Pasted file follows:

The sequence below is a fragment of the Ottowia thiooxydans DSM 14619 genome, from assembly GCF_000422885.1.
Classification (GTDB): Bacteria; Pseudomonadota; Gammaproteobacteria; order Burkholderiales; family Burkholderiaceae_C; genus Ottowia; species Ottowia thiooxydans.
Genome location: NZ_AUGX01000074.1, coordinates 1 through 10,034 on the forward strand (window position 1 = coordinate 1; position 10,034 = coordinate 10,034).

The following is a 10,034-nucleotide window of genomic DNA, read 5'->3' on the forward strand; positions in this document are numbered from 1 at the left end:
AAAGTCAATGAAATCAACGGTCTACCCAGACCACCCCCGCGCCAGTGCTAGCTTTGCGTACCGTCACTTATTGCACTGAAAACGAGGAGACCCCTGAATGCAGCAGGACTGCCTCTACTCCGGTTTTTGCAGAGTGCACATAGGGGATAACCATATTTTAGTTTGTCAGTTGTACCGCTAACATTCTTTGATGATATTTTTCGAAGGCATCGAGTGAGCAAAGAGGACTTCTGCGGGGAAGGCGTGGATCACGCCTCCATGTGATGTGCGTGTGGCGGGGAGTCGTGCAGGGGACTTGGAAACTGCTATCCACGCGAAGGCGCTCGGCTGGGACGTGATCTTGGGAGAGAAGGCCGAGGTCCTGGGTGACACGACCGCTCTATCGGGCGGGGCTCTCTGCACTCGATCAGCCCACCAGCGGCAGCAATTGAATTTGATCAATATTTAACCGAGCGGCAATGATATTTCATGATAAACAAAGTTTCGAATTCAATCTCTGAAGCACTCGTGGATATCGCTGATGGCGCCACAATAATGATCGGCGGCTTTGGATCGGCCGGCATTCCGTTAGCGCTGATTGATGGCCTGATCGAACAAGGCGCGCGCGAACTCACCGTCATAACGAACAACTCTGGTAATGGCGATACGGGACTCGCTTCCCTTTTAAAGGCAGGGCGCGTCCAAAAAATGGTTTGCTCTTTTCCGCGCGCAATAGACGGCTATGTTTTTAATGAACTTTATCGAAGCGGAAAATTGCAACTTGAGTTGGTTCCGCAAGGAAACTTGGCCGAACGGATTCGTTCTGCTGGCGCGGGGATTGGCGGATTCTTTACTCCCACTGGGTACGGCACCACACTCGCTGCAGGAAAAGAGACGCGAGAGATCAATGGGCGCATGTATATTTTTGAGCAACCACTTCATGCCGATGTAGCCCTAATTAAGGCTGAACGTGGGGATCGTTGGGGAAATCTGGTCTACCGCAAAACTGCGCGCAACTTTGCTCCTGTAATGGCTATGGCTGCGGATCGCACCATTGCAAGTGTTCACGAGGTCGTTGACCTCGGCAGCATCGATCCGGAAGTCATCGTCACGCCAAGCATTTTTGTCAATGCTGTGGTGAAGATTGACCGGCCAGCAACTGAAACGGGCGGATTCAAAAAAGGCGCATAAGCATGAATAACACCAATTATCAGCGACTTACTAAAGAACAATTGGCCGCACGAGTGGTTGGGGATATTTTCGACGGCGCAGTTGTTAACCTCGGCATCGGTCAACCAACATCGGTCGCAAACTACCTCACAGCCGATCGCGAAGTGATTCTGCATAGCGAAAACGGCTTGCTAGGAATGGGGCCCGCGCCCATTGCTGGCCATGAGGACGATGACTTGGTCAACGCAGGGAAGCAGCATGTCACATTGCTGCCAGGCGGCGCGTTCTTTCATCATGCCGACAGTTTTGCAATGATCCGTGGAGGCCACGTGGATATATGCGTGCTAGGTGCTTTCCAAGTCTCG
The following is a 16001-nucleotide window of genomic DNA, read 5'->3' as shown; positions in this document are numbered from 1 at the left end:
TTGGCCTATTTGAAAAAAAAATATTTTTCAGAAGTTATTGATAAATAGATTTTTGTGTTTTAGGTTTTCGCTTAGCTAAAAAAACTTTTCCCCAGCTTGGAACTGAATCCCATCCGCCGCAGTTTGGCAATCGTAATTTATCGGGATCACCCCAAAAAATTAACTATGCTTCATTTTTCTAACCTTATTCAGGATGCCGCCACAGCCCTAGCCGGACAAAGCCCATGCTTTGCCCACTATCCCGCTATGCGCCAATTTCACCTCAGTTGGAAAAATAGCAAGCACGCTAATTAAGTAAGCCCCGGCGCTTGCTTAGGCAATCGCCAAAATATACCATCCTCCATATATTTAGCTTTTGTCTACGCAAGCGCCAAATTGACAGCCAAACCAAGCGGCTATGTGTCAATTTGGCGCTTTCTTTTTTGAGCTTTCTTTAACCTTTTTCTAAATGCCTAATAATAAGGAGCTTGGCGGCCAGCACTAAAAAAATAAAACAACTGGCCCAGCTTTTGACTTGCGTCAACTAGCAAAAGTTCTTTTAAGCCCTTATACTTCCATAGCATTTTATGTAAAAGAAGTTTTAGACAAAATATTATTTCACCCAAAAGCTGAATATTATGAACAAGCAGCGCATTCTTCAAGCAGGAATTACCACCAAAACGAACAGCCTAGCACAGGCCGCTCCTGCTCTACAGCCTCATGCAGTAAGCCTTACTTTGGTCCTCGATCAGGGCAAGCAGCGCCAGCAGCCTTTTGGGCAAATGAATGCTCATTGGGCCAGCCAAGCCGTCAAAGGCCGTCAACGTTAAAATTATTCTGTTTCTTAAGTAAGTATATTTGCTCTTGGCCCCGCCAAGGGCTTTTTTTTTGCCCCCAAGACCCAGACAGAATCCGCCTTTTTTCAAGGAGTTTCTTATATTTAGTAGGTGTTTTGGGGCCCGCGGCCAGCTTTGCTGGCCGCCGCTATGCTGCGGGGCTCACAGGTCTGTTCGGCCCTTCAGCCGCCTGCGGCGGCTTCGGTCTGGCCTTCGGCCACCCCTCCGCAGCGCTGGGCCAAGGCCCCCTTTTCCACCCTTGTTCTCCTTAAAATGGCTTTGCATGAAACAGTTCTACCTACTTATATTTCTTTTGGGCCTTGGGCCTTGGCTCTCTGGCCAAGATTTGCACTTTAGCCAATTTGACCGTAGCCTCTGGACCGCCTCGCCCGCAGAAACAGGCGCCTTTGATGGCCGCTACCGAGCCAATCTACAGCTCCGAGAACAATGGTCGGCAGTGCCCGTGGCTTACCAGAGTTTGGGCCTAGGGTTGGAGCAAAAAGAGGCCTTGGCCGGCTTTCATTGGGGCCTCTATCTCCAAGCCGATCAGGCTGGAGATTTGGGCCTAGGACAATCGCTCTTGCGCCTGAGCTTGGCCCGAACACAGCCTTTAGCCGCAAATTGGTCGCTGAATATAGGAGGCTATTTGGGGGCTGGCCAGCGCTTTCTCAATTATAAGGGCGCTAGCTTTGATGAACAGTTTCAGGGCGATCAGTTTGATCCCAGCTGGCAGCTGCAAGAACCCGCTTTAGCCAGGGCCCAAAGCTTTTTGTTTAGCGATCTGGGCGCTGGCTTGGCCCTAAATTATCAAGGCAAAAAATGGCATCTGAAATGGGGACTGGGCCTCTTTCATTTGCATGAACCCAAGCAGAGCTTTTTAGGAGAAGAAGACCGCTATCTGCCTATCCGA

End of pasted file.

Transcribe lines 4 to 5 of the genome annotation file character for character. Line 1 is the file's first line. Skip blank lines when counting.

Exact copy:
The following is a 10,034-nucleotide window of genomic DNA, read 5'->3' on the forward strand; positions in this document are numbered from 1 at the left end:
AAAGTCAATGAAATCAACGGTCTACCCAGACCACCCCCGCGCCAGTGCTAGCTTTGCGTACCGTCACTTATTGCACTGAAAACGAGGAGACCCCTGAATGCAGCAGGACTGCCTCTACTCCGGTTTTTGCAGAGTGCACATAGGGGATAACCATATTTTAGTTTGTCAGTTGTACCGCTAACATTCTTTGATGATATTTTTCGAAGGCATCGAGTGAGCAAAGAGGACTTCTGCGGGGAAGGCGTGGATCACGCCTCCATGTGATGTGCGTGTGGCGGGGAGTCGTGCAGGGGACTTGGAAACTGCTATCCACGCGAAGGCGCTCGGCTGGGACGTGATCTTGGGAGAGAAGGCCGAGGTCCTGGGTGACACGACCGCTCTATCGGGCGGGGCTCTCTGCACTCGATCAGCCCACCAGCGGCAGCAATTGAATTTGATCAATATTTAACCGAGCGGCAATGATATTTCATGATAAACAAAGTTTCGAATTCAATCTCTGAAGCACTCGTGGATATCGCTGATGGCGCCACAATAATGATCGGCGGCTTTGGATCGGCCGGCATTCCGTTAGCGCTGATTGATGGCCTGATCGAACAAGGCGCGCGCGAACTCACCGTCATAACGAACAACTCTGGTAATGGCGATACGGGACTCGCTTCCCTTTTAAAGGCAGGGCGCGTCCAAAAAATGGTTTGCTCTTTTCCGCGCGCAATAGACGGCTATGTTTTTAATGAACTTTATCGAAGCGGAAAATTGCAACTTGAGTTGGTTCCGCAAGGAAACTTGGCCGAACGGATTCGTTCTGCTGGCGCGGGGATTGGCGGATTCTTTACTCCCACTGGGTACGGCACCACACTCGCTGCAGGAAAAGAGACGCGAGAGATCAATGGGCGCATGTATATTTTTGAGCAACCACTTCATGCCGATGTAGCCCTAATTAAGGCTGAACGTGGGGATCGTTGGGGAAATCTGGTCTACCGCAAAACTGCGCGCAACTTTGCTCCTGTAATGGCTATGGCTGCGGATCGCACCATTGCAAGTGTTCACGAGGTCGTTGACCTCGGCAGCATCGATCCGGAAGTCATCGTCACGCCAAGCATTTTTGTCAATGCTGTGGTGAAGATTGACCGGCCAGCAACTGAAACGGGCGGATTCAAAAAAGGCGCATAAGCATGAATAACACCAATTATCAGCGACTTACTAAAGAACAATTGGCCGCACGAGTGGTTGGGGATATTTTCGACGGCGCAGTTGTTAACCTCGGCATCGGTCAACCAACATCGGTCGCAAACTACCTCACAGCCGATCGCGAAGTGATTCTGCATAGCGAAAACGGCTTGCTAGGAATGGGGCCCGCGCCCATTGCTGGCCATGAGGACGATGACTTGGTCAACGCAGGGAAGCAGCATGTCACATTGCTGCCAGGCGGCGCGTTCTTTCATCATGCCGACAGTTTTGCAATGATCCGTGGAGGCCACGTGGATATATGCGTGCTAGGTGCTTTCCAAGTCTCG